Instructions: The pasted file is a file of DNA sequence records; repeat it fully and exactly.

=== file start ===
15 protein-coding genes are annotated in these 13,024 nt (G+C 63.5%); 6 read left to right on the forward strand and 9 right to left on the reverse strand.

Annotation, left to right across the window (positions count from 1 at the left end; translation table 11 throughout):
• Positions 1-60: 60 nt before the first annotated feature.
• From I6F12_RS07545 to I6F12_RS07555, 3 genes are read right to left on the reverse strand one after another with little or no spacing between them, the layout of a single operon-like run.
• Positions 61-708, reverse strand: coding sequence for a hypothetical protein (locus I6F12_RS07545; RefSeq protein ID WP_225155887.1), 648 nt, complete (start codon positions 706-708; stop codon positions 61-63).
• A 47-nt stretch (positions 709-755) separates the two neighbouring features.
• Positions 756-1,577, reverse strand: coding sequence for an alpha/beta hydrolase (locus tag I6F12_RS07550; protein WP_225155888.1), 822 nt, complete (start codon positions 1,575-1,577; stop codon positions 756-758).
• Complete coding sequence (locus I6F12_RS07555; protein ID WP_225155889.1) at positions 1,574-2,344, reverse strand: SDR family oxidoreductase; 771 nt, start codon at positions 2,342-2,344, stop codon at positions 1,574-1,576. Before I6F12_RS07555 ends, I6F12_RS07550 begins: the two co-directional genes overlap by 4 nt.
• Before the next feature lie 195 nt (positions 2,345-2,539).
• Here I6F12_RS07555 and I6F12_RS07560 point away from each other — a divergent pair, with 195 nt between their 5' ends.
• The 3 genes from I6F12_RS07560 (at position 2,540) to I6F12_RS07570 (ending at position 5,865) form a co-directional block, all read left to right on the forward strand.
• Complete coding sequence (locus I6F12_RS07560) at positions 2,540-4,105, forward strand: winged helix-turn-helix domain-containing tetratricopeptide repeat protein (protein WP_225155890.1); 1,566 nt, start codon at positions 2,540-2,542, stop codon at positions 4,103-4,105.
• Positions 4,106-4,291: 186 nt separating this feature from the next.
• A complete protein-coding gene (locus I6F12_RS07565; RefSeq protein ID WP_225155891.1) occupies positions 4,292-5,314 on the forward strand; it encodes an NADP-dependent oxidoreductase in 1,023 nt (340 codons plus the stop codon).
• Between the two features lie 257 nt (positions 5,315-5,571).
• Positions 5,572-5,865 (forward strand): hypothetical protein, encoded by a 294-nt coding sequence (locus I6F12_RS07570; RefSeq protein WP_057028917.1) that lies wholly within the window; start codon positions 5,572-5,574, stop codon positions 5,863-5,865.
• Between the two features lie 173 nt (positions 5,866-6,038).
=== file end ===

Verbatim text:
15 protein-coding genes are annotated in these 13,024 nt (G+C 63.5%); 6 read left to right on the forward strand and 9 right to left on the reverse strand.

Annotation, left to right across the window (positions count from 1 at the left end; translation table 11 throughout):
• Positions 1-60: 60 nt before the first annotated feature.
• From I6F12_RS07545 to I6F12_RS07555, 3 genes are read right to left on the reverse strand one after another with little or no spacing between them, the layout of a single operon-like run.
• Positions 61-708, reverse strand: coding sequence for a hypothetical protein (locus I6F12_RS07545; RefSeq protein ID WP_225155887.1), 648 nt, complete (start codon positions 706-708; stop codon positions 61-63).
• A 47-nt stretch (positions 709-755) separates the two neighbouring features.
• Positions 756-1,577, reverse strand: coding sequence for an alpha/beta hydrolase (locus tag I6F12_RS07550; protein WP_225155888.1), 822 nt, complete (start codon positions 1,575-1,577; stop codon positions 756-758).
• Complete coding sequence (locus I6F12_RS07555; protein ID WP_225155889.1) at positions 1,574-2,344, reverse strand: SDR family oxidoreductase; 771 nt, start codon at positions 2,342-2,344, stop codon at positions 1,574-1,576. Before I6F12_RS07555 ends, I6F12_RS07550 begins: the two co-directional genes overlap by 4 nt.
• Before the next feature lie 195 nt (positions 2,345-2,539).
• Here I6F12_RS07555 and I6F12_RS07560 point away from each other — a divergent pair, with 195 nt between their 5' ends.
• The 3 genes from I6F12_RS07560 (at position 2,540) to I6F12_RS07570 (ending at position 5,865) form a co-directional block, all read left to right on the forward strand.
• Complete coding sequence (locus I6F12_RS07560) at positions 2,540-4,105, forward strand: winged helix-turn-helix domain-containing tetratricopeptide repeat protein (protein WP_225155890.1); 1,566 nt, start codon at positions 2,540-2,542, stop codon at positions 4,103-4,105.
• Positions 4,106-4,291: 186 nt separating this feature from the next.
• A complete protein-coding gene (locus I6F12_RS07565; RefSeq protein ID WP_225155891.1) occupies positions 4,292-5,314 on the forward strand; it encodes an NADP-dependent oxidoreductase in 1,023 nt (340 codons plus the stop codon).
• Between the two features lie 257 nt (positions 5,315-5,571).
• Positions 5,572-5,865 (forward strand): hypothetical protein, encoded by a 294-nt coding sequence (locus I6F12_RS07570; RefSeq protein WP_057028917.1) that lies wholly within the window; start codon positions 5,572-5,574, stop codon positions 5,863-5,865.
• Between the two features lie 173 nt (positions 5,866-6,038).